In an OpenFlow network environment, network switches are connected via secure links to a network controller which controls switch configuration and routing. Such a network controller typically provides such control via control data packets sent over the secure link, which maintain higher levels of data integrity than conventional Ethernet fabrics.

SUMMARY

Embodiments include a method and computer program product for network controller initialization. The method includes identifying a controller connected to a network as a primary controller that manages switches in the network. One or more other controllers connected to the network are identified as secondary controllers. A failover priority table is created. The failover table indicates an order that the one or more other controllers will replace the controller as the primary controller in the event that the controller enters a failure mode. The failover priority table is broadcast to the switches in the network.

Additional features and advantages are realized through the techniques of the present invention. Other embodiments and aspects of the invention are described in detail herein and are considered a part of the claimed invention. For a better understanding of the invention with the advantages and the features, refer to the description and to the drawings.

BRIEF DESCRIPTION OF THE DRAWINGS

The subject matter which is regarded as the invention is particularly pointed out and distinctly claimed in the claims at the conclusion of the specification. The forgoing and other features, and advantages of the invention are apparent from the following detailed description taken in conjunction with the accompanying drawings in which:

FIG. 1 depicts a block diagram of a system including a network with OpenFlow-capable network switches and multiple network controllers that may be implemented according to an embodiment;

FIG. 2 depicts a block diagram of an OpenFlow-capable network switch according to an embodiment;

FIG. 3 depicts an example of an OpenFlow flow switching definition that can be used in embodiments;

FIG. 4 depicts an exemplary embodiment of a portion of a network including a plurality of network switches and network controllers;

FIG. 5 is a flow diagram of a process for initializing network controllers according to an embodiment; and

FIG. 6 is a flow diagram of a process for initializing network controllers according to an embodiment.

DETAILED DESCRIPTION

Exemplary embodiments relate to a network controller initialization protocol that may be utilized in a network that has multiple network controllers. In an embodiment, one of the network controllers is designated as the primary (or master) network controller and the other network controllers are designated as secondary (or slave) network controllers. In an embodiment, the primary network controller is the only active controller in the network, performing control functions such as, but not limited to, switch configuration control and packet routing. If the primary network controller fails, then one of the secondary network controllers assumes control of the network. This replacement may proceed in an established order to tertiary or other network controllers.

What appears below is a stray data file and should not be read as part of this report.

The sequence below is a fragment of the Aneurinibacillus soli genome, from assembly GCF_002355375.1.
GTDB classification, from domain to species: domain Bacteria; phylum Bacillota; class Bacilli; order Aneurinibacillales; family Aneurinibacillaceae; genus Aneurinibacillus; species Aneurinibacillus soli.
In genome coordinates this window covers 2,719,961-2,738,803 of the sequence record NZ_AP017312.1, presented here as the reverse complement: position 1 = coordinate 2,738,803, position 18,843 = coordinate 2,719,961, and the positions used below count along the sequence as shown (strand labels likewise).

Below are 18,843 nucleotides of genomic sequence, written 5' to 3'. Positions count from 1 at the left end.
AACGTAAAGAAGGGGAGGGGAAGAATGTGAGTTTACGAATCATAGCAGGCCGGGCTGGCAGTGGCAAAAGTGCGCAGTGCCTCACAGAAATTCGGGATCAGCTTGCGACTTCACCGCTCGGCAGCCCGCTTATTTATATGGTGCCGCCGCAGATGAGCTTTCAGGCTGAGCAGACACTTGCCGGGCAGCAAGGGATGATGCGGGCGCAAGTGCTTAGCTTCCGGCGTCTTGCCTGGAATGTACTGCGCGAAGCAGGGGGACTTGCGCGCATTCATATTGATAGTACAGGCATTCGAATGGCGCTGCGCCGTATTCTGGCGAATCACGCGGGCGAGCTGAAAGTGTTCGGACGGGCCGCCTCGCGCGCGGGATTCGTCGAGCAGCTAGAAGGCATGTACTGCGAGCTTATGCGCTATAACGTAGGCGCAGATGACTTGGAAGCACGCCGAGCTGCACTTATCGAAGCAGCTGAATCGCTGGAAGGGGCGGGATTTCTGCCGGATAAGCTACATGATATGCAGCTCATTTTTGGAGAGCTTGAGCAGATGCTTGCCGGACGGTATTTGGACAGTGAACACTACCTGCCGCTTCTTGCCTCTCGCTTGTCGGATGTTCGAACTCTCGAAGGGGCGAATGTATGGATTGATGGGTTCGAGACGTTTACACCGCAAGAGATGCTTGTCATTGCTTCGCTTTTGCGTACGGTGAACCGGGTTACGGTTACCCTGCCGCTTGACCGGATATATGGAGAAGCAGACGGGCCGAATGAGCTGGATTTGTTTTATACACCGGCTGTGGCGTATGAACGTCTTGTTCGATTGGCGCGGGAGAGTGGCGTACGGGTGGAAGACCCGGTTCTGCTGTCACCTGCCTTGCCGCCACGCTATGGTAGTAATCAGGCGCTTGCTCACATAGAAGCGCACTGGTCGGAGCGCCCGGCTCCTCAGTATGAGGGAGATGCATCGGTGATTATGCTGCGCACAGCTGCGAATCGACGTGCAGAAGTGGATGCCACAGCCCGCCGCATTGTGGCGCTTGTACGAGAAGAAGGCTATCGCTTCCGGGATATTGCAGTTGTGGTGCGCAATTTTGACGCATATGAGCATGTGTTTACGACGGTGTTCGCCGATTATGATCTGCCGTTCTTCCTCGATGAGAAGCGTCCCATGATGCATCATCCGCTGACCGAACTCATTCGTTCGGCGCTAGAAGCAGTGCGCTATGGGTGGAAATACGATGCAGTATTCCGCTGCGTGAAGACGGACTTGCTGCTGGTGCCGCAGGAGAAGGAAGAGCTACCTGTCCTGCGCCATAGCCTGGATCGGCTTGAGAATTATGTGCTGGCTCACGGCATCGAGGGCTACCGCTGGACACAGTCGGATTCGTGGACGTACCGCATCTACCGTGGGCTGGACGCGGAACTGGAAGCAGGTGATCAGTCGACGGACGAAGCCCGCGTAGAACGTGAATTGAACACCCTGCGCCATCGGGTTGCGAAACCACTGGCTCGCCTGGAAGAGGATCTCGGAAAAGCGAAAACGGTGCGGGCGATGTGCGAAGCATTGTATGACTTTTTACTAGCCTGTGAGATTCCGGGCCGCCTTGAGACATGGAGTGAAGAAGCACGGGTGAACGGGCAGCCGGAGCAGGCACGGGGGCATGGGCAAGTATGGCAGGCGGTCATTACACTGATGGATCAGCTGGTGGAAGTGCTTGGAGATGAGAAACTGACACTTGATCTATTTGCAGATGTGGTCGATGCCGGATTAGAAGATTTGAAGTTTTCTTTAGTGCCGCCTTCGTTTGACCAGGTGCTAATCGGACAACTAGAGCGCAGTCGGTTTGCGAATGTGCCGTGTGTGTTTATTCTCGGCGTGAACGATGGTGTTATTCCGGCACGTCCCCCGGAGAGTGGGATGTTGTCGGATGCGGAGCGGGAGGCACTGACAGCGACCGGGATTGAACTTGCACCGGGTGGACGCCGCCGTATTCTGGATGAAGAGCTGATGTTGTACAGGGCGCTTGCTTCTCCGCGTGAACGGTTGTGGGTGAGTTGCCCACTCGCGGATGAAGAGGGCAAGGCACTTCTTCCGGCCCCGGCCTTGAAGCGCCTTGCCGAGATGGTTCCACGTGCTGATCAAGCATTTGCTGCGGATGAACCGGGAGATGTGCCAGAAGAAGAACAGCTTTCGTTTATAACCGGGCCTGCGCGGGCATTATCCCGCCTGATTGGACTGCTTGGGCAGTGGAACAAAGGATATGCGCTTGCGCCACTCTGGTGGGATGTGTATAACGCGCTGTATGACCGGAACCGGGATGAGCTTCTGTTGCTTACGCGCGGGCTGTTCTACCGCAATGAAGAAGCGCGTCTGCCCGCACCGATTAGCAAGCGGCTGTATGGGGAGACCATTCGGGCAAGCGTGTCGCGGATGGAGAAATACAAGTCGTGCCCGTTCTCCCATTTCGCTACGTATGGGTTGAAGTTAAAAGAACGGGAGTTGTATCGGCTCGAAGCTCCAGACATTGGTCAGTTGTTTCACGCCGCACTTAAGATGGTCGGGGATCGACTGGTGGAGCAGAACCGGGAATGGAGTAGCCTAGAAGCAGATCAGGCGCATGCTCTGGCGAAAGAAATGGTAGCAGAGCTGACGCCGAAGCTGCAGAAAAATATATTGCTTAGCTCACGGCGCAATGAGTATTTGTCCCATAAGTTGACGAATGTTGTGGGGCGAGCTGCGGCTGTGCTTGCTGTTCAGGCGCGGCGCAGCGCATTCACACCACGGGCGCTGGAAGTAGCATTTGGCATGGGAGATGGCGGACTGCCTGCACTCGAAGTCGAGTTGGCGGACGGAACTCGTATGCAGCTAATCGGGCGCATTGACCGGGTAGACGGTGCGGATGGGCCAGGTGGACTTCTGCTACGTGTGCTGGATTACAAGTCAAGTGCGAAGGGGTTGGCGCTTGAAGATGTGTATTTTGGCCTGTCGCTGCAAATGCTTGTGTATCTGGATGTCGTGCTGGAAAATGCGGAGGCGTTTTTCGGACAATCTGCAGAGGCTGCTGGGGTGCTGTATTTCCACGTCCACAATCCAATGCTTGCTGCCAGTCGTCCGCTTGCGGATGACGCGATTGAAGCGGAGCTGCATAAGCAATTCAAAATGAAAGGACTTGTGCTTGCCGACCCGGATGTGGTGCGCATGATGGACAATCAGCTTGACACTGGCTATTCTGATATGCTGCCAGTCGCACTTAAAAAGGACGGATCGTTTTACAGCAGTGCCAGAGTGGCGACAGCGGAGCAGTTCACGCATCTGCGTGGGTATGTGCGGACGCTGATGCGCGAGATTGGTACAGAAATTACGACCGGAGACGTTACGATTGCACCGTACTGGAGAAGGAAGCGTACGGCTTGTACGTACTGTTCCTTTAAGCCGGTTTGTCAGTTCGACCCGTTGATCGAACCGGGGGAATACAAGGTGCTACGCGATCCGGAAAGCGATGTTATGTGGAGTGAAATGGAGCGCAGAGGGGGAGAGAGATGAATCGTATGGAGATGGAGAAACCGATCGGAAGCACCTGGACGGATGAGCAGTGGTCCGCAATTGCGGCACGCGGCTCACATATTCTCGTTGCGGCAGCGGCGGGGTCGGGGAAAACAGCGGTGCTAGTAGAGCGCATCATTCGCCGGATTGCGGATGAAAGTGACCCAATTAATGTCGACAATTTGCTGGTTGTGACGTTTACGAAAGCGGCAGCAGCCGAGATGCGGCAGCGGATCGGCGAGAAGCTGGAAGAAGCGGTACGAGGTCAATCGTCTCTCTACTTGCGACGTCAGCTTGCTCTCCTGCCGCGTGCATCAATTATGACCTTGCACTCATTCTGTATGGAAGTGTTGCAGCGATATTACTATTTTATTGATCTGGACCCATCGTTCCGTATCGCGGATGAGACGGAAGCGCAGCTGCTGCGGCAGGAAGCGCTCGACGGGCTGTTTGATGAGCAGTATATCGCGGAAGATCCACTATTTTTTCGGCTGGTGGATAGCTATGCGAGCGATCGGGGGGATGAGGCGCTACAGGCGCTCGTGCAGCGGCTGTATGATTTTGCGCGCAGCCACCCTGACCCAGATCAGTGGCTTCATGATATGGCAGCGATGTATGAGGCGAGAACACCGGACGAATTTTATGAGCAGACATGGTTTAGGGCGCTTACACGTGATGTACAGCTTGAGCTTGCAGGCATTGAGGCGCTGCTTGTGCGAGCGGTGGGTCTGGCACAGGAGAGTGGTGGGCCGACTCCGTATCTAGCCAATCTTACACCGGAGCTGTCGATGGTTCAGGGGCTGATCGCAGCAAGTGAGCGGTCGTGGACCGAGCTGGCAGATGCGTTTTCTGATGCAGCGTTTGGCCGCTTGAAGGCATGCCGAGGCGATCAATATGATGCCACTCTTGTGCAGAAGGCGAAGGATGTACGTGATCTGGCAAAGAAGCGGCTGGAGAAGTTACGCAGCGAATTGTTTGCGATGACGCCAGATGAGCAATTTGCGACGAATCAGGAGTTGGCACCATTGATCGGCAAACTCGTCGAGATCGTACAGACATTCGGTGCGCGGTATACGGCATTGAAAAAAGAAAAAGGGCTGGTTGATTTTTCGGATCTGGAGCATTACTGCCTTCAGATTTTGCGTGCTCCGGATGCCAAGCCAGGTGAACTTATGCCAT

Embodiments of the network controller initialization protocol described herein support the attachment of multiple network controllers to a single network fabric, with at any point in time only one of the network controllers performing control functions. In addition, the protocol may include support for network controller auto-discovery and initialization, confirmed null responses, creation and distribution of failover priority tables, options for revertive and non-revertive failover, and timeout on failed acknowledgements. In an embodiment of a revertive failover, when the failing primary network controller is repaired and returned to the network it is reinstated as the primary network controller.

Embodiments of the protocol described herein provide support for more than one OpenFlow controller being interconnected through an OpenFlow enabled network (also referred to as an OpenFlow network) at the same time. This may eliminate a single point of failure at the OpenFlow controller, at the link between the network controller and a network switch, and/or at the network switch attached to the primary controller in the network. As used herein, the term “primary controller” refers to a network controller (e.g., an OpenFlow controller) that is actively performing control functions, such as directing the network switches, in the network (e.g., an OpenFlow network). As used herein, the term “secondary controller” refers to a network controller in the network that is not actively directing the network switches in the network but that assumes control if the primary controller fails.

Embodiments of the network controller initialization protocol are used to learn the location of all network controllers in the network and to auto-discover an add, a drop and/or a change of network controller status. If a controller is added to an existing network, it will handshake with the first switch that it is connected to; if there is already a primary controller and/or a list of defined secondary controllers in place at the switch, then the new controller is added to the bottom of the secondary controller list by default. If a controller drops out of an existing network, then all switches connected to that controller recognize that they are no longer receiving a keep-alive signal from the controller; in this case, they will declare a new primary controller from the top of their secondary controller list. The network controller initialization protocol described herein may be enabled through a low level protocol which does not require involvement of the intermediate system to intermediate system (IS-IS) routing protocol, or the border gateway protocol (BGP), or other protocols/functions typically associated with switching to a new primary network controller.